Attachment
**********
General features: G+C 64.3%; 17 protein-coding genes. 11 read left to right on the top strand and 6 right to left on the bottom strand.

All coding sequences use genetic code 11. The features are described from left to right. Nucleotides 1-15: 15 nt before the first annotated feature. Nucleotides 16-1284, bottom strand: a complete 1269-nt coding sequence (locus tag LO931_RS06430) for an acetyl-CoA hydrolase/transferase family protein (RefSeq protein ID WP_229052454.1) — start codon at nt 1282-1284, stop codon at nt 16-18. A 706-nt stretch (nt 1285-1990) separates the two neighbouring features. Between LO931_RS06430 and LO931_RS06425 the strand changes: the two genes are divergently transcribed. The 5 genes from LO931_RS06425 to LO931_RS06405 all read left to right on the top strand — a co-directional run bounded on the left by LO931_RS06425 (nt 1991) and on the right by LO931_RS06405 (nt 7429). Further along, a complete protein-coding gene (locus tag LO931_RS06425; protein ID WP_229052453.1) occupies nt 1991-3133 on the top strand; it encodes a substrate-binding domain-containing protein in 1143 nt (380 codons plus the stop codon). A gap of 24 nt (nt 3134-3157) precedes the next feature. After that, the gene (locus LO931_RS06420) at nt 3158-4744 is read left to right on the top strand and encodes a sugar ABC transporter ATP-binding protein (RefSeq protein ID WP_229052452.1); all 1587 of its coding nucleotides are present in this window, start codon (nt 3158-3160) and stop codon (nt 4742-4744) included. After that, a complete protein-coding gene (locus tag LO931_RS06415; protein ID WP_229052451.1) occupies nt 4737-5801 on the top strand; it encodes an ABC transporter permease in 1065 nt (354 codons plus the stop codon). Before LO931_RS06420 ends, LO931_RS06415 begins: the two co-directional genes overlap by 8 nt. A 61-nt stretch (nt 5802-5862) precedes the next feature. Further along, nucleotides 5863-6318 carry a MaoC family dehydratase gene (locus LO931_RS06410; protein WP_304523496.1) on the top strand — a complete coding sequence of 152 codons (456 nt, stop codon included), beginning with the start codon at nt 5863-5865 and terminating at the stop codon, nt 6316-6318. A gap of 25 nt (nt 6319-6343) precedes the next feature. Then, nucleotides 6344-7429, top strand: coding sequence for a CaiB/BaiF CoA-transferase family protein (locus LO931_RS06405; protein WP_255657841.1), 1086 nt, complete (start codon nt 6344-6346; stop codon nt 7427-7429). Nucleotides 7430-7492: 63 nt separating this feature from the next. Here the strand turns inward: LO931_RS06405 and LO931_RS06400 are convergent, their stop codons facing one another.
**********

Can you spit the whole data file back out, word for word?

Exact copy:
General features: G+C 64.3%; 17 protein-coding genes. 11 read left to right on the top strand and 6 right to left on the bottom strand.

All coding sequences use genetic code 11. The features are described from left to right. Nucleotides 1-15: 15 nt before the first annotated feature. Nucleotides 16-1284, bottom strand: a complete 1269-nt coding sequence (locus tag LO931_RS06430) for an acetyl-CoA hydrolase/transferase family protein (RefSeq protein ID WP_229052454.1) — start codon at nt 1282-1284, stop codon at nt 16-18. A 706-nt stretch (nt 1285-1990) separates the two neighbouring features. Between LO931_RS06430 and LO931_RS06425 the strand changes: the two genes are divergently transcribed. The 5 genes from LO931_RS06425 to LO931_RS06405 all read left to right on the top strand — a co-directional run bounded on the left by LO931_RS06425 (nt 1991) and on the right by LO931_RS06405 (nt 7429). Further along, a complete protein-coding gene (locus tag LO931_RS06425; protein ID WP_229052453.1) occupies nt 1991-3133 on the top strand; it encodes a substrate-binding domain-containing protein in 1143 nt (380 codons plus the stop codon). A gap of 24 nt (nt 3134-3157) precedes the next feature. After that, the gene (locus LO931_RS06420) at nt 3158-4744 is read left to right on the top strand and encodes a sugar ABC transporter ATP-binding protein (RefSeq protein ID WP_229052452.1); all 1587 of its coding nucleotides are present in this window, start codon (nt 3158-3160) and stop codon (nt 4742-4744) included. After that, a complete protein-coding gene (locus tag LO931_RS06415; protein ID WP_229052451.1) occupies nt 4737-5801 on the top strand; it encodes an ABC transporter permease in 1065 nt (354 codons plus the stop codon). Before LO931_RS06420 ends, LO931_RS06415 begins: the two co-directional genes overlap by 8 nt. A 61-nt stretch (nt 5802-5862) precedes the next feature. Further along, nucleotides 5863-6318 carry a MaoC family dehydratase gene (locus LO931_RS06410; protein WP_304523496.1) on the top strand — a complete coding sequence of 152 codons (456 nt, stop codon included), beginning with the start codon at nt 5863-5865 and terminating at the stop codon, nt 6316-6318. A gap of 25 nt (nt 6319-6343) precedes the next feature. Then, nucleotides 6344-7429, top strand: coding sequence for a CaiB/BaiF CoA-transferase family protein (locus LO931_RS06405; protein WP_255657841.1), 1086 nt, complete (start codon nt 6344-6346; stop codon nt 7427-7429). Nucleotides 7430-7492: 63 nt separating this feature from the next. Here the strand turns inward: LO931_RS06405 and LO931_RS06400 are convergent, their stop codons facing one another.